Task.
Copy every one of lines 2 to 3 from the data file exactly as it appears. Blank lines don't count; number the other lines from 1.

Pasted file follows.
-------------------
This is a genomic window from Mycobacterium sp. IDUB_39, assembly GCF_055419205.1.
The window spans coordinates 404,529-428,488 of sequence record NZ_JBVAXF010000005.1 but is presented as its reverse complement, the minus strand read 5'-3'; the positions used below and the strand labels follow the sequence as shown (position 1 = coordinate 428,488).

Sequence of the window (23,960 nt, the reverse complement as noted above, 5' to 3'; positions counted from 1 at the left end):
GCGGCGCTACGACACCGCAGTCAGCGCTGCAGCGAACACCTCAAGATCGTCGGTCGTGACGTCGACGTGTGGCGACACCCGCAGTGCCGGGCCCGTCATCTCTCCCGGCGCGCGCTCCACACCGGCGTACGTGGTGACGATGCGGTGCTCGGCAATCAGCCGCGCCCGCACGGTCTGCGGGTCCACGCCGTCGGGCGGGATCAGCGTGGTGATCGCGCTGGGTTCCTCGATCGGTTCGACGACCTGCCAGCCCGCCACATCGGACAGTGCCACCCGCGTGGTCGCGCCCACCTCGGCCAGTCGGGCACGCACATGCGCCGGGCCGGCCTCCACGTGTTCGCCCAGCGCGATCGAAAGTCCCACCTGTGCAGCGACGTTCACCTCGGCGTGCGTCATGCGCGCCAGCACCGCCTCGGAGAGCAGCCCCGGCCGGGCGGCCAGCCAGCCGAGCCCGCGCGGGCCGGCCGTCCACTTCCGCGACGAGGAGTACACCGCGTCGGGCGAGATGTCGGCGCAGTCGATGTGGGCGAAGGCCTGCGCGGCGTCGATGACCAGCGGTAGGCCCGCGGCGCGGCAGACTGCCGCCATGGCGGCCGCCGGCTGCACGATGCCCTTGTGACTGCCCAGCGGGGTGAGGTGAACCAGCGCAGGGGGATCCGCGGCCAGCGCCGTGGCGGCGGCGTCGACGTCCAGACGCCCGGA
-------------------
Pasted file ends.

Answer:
The window spans coordinates 404,529-428,488 of sequence record NZ_JBVAXF010000005.1 but is presented as its reverse complement, the minus strand read 5'-3'; the positions used below and the strand labels follow the sequence as shown (position 1 = coordinate 428,488).

Sequence of the window (23,960 nt, the reverse complement as noted above, 5' to 3'; positions counted from 1 at the left end):